With the current wave of male solo singer-songwriters taking their place in the public consciousness it’s hard to say whether or not Jake Morley’s emergence is perfectly timed. The current focus on artists such as Ben Howard and Ed Sheeran could mean that more people will be willing to hear what Morley has to offer, but in order to steal some of their spotlight it will take someone of immense talent and drive.
Fortunately, Jake Morley has both of these, as evidenced throughout this sparkling debut LP which approaches the acoustic genre with a distinct folk-blues feel. Listening through the album for the first few times it’s hard to pick out highlights due to the strength of every track on offer and the best recommendation is to sit down for an hour and fully take in everything it has to give.
To the uninitiated, Morley has more than a passing musical resemblance to the aforementioned Ed Sheeran, particularly on track one, ‘The Light’. Regular comparisons have been made between the two in the online community, but to say this is to ignore the fact that they both write from different places altogether, both excellent in different ways.
Morley’s lyrics, for example, are far less blatant in their emotion, often asking the listener to do more work in the interpretation of his songs. And where Sheeran regularly writes from a more urban/hip-hop sensibility, this release has a for more rootsy background to it.
This folk background comes to the fore most on track 4 (‘Reeling’), with its lilting harmonies, and track 9 (‘Be With Me Once More’), with its building tempo, banjo and ukulele. This track is also an excellent example of his lyrical style, using a collection of seemingly inconsequential objects which turn out to be vitally important, and using them as a metaphor for being one half of a relationship. It’s a style reminiscent of Loudon Wainwright III, an old school folk singer well known for summing up complex sentiments with the simplest of words.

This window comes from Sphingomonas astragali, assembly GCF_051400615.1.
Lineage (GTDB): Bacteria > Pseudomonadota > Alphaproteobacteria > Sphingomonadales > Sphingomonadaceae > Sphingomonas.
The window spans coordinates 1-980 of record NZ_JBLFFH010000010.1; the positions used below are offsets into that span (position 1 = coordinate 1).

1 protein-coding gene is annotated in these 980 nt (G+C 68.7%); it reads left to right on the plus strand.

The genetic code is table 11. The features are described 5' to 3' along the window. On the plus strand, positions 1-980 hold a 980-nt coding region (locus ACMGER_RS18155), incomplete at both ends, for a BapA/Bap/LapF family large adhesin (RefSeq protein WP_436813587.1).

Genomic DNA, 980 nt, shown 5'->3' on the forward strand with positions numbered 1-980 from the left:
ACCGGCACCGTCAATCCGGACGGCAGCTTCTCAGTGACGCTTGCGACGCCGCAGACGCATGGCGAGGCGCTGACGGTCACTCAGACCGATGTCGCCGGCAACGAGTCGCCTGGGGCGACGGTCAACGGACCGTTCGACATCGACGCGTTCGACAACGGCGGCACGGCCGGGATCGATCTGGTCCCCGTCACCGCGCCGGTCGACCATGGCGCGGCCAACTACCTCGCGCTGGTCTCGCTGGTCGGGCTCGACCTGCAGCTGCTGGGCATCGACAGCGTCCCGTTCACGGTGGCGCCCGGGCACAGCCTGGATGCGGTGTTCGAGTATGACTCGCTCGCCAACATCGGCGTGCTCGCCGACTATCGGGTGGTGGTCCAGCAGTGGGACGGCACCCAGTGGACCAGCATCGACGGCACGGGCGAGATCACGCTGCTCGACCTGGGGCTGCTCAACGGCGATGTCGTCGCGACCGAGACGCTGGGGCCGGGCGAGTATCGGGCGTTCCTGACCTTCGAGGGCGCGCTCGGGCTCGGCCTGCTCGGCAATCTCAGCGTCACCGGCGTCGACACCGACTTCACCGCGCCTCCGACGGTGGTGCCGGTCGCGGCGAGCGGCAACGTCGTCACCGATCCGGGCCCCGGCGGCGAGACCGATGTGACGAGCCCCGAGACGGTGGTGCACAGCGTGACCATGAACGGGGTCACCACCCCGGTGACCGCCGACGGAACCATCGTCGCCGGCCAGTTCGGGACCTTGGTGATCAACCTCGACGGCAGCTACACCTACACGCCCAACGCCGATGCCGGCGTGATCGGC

The sheer number of top drawer tracks on this album makes listing them all a moot point. There’s no space to highlight here everything that’s good about it. The fierce lead single ‘Feet Don’t Fail Me Now’ for instance (track 2), or the catchy blues stomp of ‘Freddie Laid The Smackdown’ (6). Not to mention the brilliant seventh track, ‘Pondering On A Scenario In Which I Am The Hero’, which draws on the common human desire for that defining moment of truth when the world is watching.
If you do get the album (which you should) then it would also be churlish not to buy the Special DVD edition. In an unusual move for a debut release, the DVD that comes with the CD features archive video footage and a bizarre but brilliant presentation of song notes and lyrics scribbled and taped to the underside of a table. Not to mention song by song interviews, helping you understand each track better.
The main DVD feature though is a recorded full band gig worth the price of the release on its own. It gives a real flavour of how these tracks are carried over into the live environment, and how they don’t lose any of their lustre once free of the studio.
If Jake Morley is arguably riding the wave of current singer-songwriters, then his place there is well deserved.
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